On Sun, Jun 4, 2017 at 1:33 PM, Warner Losh <i...@bsdimp.com> wrote:

> On Sat, Jun 3, 2017 at 2:59 PM, Colin Percival <cperc...@tarsnap.com>
> wrote:
> > On January 24, 1998, in what was later renumbered to SVN r32724, dyson@
> > wrote:
> > > Add better support for larger I/O clusters, including larger physical
> > > I/O.  The support is not mature yet, and some of the underlying
> > implementation
> > > needs help.  However, support does exist for IDE devices now.
> >
> > and increased MAXPHYS from 64 kB to 128 kB.  Is it time to increase it
> > again,
> > or do we need to wait at least two decades between changes?
> >
> > This is hurting performance on some systems; in particular, EC2 "io1"
> disks
> > are optimized for 256 kB I/Os, EC2 "st1" (throughput optimized spinning
> > rust)
> > disks are optimized for 1 MB I/Os, and Amazon's NFS service (EFS)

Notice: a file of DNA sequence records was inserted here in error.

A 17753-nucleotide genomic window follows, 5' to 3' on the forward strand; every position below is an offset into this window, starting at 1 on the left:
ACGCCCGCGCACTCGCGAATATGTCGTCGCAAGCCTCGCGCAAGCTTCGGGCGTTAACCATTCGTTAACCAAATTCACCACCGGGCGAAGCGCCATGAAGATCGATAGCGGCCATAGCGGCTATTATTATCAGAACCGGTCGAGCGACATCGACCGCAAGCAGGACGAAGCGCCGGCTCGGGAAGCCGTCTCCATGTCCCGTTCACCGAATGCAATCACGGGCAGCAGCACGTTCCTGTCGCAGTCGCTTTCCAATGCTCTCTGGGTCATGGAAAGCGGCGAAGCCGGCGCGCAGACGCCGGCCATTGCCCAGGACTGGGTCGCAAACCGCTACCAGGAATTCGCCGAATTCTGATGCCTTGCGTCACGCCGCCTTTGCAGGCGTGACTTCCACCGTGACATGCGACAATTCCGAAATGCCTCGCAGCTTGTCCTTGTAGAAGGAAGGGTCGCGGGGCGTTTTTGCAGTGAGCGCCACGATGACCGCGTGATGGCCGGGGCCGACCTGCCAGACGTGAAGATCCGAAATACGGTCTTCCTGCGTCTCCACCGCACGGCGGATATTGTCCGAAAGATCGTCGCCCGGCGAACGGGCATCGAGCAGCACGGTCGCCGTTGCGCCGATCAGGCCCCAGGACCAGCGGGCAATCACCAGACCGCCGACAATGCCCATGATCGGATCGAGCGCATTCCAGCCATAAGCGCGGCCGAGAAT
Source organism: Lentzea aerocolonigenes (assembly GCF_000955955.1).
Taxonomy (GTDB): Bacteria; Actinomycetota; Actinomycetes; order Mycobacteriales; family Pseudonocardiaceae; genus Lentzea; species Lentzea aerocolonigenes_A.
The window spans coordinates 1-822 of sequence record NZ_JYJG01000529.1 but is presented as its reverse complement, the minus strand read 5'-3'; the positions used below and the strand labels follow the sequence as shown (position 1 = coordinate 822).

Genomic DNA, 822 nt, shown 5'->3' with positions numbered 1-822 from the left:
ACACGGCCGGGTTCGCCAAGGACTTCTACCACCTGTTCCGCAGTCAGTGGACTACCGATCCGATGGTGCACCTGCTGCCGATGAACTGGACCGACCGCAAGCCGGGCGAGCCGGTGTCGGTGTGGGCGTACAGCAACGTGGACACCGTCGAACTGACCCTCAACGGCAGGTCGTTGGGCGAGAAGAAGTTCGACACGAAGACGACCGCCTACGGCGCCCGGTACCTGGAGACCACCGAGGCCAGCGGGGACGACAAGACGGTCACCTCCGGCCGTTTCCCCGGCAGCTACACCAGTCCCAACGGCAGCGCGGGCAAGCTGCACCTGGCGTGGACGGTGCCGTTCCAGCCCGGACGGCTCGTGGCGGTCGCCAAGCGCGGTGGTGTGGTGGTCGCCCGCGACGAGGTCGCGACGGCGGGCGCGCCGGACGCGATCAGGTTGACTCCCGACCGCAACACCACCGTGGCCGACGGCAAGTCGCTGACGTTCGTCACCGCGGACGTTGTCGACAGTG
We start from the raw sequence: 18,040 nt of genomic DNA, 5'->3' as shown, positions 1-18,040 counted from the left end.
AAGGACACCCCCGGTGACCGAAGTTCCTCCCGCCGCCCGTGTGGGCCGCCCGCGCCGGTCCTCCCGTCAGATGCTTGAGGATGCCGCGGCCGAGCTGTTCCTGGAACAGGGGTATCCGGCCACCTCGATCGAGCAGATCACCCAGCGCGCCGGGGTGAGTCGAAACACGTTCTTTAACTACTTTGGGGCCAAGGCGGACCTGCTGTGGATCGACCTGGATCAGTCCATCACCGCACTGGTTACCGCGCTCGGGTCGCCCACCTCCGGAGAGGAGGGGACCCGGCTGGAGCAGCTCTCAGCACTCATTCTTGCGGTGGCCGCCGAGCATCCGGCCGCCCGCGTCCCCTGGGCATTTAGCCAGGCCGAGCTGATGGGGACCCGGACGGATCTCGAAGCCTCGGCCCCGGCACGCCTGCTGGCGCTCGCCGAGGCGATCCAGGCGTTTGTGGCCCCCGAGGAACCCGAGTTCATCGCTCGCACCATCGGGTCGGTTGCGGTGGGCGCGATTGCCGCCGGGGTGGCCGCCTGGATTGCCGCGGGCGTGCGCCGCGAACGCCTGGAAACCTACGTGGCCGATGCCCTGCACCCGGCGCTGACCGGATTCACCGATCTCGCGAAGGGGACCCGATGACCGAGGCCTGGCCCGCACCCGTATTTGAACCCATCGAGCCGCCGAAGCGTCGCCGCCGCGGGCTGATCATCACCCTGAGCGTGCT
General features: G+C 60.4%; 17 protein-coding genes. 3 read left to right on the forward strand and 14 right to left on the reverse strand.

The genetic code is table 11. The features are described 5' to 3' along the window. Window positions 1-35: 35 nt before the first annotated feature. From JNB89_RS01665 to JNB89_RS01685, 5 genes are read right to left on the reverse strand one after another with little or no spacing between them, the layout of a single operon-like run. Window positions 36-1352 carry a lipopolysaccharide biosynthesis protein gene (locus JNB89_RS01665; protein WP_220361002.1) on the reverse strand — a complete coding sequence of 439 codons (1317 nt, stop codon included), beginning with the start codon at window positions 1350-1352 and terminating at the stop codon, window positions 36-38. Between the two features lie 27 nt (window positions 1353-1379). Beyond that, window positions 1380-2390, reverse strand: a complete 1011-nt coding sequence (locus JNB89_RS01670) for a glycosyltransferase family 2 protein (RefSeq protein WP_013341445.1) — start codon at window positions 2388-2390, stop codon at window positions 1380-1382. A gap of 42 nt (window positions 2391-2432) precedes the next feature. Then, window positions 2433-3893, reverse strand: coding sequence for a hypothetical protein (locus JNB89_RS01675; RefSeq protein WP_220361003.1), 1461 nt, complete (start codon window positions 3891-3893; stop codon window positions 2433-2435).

> > recommends
> > using a maximum I/O size of 1 MB (and despite NFS not being *physical*
> I/O
> > it
> > seems to still be limited by MAXPHYS).
> >
> MAXPHYS is the largest I/O transaction you can push through the system. It
> doesn't matter that the I/O is physical or not. The name is a relic from a
> time that NFS didn't exist.

Sounds like MAXPHYS usage has grown too widespread than intended to be.

Would it be better for specific components to depart from MAXPHYS if they
care about performance, and use more specific limit from protocol or
hardware spec etc. e.g. MAXDMASIZE, MAX_ATA_IO_SIZE, and maybe some query

Having a global max for everything to use just doesn't feel right.

If this is the direction to go in the long run, then changing MAXPHYS
references to own-defined limitations may be more meaningful than raising
it universally. Then I'd propose not to raise it, or people would not be
motivated to fix that.

A quick grep shows that many references use it as a cap only 'for safety'.

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